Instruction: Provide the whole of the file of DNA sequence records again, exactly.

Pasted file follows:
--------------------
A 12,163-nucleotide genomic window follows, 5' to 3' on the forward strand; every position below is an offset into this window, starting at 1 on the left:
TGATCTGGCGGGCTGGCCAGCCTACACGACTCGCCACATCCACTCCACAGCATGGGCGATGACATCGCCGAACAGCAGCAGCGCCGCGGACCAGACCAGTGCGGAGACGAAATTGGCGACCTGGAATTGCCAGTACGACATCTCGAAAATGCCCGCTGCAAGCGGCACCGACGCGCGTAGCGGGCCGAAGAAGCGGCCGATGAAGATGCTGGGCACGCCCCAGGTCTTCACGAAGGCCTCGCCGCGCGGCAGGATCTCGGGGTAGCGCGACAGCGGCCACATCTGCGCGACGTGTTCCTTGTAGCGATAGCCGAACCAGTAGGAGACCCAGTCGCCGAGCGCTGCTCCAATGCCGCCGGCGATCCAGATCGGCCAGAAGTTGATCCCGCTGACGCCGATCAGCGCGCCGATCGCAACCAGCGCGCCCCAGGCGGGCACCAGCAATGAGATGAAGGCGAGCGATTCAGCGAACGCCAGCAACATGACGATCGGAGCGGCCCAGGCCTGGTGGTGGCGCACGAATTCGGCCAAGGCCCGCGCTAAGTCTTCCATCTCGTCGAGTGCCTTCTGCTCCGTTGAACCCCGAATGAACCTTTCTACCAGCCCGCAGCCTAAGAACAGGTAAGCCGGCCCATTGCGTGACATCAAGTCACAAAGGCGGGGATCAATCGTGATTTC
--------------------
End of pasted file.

A 12,163-nucleotide genomic window follows, 5' to 3' on the forward strand; every position below is an offset into this window, starting at 1 on the left:
TGATCTGGCGGGCTGGCCAGCCTACACGACTCGCCACATCCACTCCACAGCATGGGCGATGACATCGCCGAACAGCAGCAGCGCCGCGGACCAGACCAGTGCGGAGACGAAATTGGCGACCTGGAATTGCCAGTACGACATCTCGAAAATGCCCGCTGCAAGCGGCACCGACGCGCGTAGCGGGCCGAAGAAGCGGCCGATGAAGATGCTGGGCACGCCCCAGGTCTTCACGAAGGCCTCGCCGCGCGGCAGGATCTCGGGGTAGCGCGACAGCGGCCACATCTGCGCGACGTGTTCCTTGTAGCGATAGCCGAACCAGTAGGAGACCCAGTCGCCGAGCGCTGCTCCAATGCCGCCGGCGATCCAGATCGGCCAGAAGTTGATCCCGCTGACGCCGATCAGCGCGCCGATCGCAACCAGCGCGCCCCAGGCGGGCACCAGCAATGAGATGAAGGCGAGCGATTCAGCGAACGCCAGCAACATGACGATCGGAGCGGCCCAGGCCTGGTGGTGGCGCACGAATTCGGCCAAGGCCCGCGCTAAGTCTTCCATCTCGTCGAGTGCCTTCTGCTCCGTTGAACCCCGAATGAACCTTTCTACCAGCCCGCAGCCTAAGAACAGGTAAGCCGGCCCATTGCGTGACATCAAGTCACAAAGGCGGGGATCAATCGTGATTTC